High-concept resettings of Shakespeare’s plays are often done and rarely done well, but the idea of a biker King Lear is so wonderfully outlandish, it just had to work.
Mixrun Productions’ King Lear is an abridged, 90-minute version of Shakespeare’s play set in a biker bar outside Dover (Delaware, that is). Lear is the “ king” of a motorcycle gang called “The Knights of Albion” who haunt Gloucester’s Inn and Tavern. The violence, insanity and turf wars in King Lear lend themselves nicely to this resetting, and director Kelli Biggs’ adaptation manages both to get Lear down to a Fringe-able length and to accommodate the modern setting and occasional cross gender casting of the production.
Some of the male characters in the play are played by female actors, and to great effect. The gender-blind casting of Kent, Edmund, Gloucester and Albany feels like an artistic choice rather than a reflection of the difficulty in finding male actors during Fringe season.
There are several absolute stand-out performances in this biker Lear: Michael Galizia as the bearded, mercurial, and often drunk king manages to be a terrifying and violent leader of a gang of social outcasts without making Lear a caricature; Galizia’s detailed and compelling performance allows his character to be imposing and dangerous, without being unsympathetic to the audience.
Katie Wanschura as the female Edmund also gives a stand-out performance: her Edmund is deliciously conniving, bitter and witty. Gloucester (Michelle Trout) and Kent (Lean Raulerson) are also outstanding; their grasp of both the text and the characters is much appreciated, as is their refusal to let the gender switch of the characters become at all gimmicky.
However, this production is not without its problems. With the exceptions of the actors mentioned above, the rest of the cast is only varying degrees of competent; some struggled with the text, either flubbing lines outright, or delivering them in the lilting style that comes from actors not understanding the meaning behind Shakespeare’s words.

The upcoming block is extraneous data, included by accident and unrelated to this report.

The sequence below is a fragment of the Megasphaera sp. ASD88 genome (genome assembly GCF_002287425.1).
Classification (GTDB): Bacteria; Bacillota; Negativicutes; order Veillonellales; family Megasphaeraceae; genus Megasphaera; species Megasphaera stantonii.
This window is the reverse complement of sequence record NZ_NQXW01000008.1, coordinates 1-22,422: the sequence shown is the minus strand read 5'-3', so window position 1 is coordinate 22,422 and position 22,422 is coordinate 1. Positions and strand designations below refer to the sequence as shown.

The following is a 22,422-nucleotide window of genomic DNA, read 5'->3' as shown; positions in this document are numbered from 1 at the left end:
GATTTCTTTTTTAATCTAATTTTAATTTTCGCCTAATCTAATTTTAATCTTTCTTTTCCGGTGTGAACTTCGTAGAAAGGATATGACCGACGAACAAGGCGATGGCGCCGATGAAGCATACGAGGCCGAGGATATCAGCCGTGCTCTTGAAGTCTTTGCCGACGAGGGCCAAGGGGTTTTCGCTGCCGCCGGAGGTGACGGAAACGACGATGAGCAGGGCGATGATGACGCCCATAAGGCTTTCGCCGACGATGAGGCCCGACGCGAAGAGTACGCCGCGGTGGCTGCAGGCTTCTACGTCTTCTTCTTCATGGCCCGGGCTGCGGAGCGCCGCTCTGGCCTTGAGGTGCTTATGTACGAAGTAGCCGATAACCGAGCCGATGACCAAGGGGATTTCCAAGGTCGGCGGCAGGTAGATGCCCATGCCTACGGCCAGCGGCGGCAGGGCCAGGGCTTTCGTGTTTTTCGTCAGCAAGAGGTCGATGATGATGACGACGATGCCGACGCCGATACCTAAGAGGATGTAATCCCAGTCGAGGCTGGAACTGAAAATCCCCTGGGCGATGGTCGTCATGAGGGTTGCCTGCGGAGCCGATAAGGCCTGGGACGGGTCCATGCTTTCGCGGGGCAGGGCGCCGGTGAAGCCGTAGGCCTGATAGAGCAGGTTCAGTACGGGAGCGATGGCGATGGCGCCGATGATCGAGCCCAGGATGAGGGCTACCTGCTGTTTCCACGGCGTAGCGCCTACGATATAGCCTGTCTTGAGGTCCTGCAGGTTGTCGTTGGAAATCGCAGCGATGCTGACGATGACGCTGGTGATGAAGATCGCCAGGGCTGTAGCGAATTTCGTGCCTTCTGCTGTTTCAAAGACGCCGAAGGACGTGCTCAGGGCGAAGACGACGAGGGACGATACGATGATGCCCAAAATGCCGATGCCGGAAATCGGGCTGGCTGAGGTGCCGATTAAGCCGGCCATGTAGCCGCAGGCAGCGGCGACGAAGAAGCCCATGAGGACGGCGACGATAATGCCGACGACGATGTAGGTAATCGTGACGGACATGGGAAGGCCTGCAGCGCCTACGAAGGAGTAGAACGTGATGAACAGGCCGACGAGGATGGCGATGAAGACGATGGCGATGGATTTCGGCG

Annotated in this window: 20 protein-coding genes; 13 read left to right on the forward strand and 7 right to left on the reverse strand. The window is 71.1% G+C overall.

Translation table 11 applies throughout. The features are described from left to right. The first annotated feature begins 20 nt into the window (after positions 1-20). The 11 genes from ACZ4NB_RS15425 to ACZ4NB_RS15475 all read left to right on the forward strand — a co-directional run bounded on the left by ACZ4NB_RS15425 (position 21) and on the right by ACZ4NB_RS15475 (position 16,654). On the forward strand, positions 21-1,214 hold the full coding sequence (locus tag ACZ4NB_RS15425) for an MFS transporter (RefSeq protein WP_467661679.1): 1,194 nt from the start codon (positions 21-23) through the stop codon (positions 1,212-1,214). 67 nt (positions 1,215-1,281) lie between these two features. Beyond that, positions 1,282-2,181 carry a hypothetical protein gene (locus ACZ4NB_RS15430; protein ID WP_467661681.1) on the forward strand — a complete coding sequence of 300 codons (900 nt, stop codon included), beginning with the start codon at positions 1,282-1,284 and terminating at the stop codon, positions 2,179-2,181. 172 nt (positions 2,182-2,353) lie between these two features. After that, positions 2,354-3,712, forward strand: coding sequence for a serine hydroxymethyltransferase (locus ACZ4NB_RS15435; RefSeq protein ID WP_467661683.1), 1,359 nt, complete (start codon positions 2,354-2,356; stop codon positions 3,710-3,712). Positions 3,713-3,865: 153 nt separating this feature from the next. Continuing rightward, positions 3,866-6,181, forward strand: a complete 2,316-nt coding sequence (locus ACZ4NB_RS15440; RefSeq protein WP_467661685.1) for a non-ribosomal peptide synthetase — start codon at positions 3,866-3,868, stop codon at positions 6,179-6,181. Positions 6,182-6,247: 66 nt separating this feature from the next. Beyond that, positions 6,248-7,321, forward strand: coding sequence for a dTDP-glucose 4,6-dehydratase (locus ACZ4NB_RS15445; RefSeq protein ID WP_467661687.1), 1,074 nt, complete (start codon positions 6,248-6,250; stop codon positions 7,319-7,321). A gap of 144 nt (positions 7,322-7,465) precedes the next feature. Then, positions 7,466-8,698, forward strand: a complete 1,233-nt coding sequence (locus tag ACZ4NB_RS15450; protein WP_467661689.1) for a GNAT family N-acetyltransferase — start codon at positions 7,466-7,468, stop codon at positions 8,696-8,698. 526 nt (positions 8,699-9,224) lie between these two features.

I also had a problem with some of the more basic elements of the directions. The Apothecary is an odd space: a long, shallow stage with most of the seats at the front, with very small sections on either side. Biggs seems to have directed the show to accommodate a much more drastic thrust-style stage, and failed to correct for the performance space. I sat in the front section (as did most of the audience at the show I attended) and encountered more backting than in any other professional or semi-professional production I have ever seen.
But, in the end, King Lear is a great play, its best characters are played by a group of talented actors, and the concept (which, let’s be honest, could have gone terribly wrong) helps emphasize the important themes of the play without being boring, trite, or stupid.
I would highly recommend this production to anyone who is a big fan of King Lear, and to anyone who has been to a biker bar in Lower Delaware.
King Lear runs for 4 more performances at The Apothacary, 1013 7th St NW, Washington, DC.
Jessica rates this 3 out of 5
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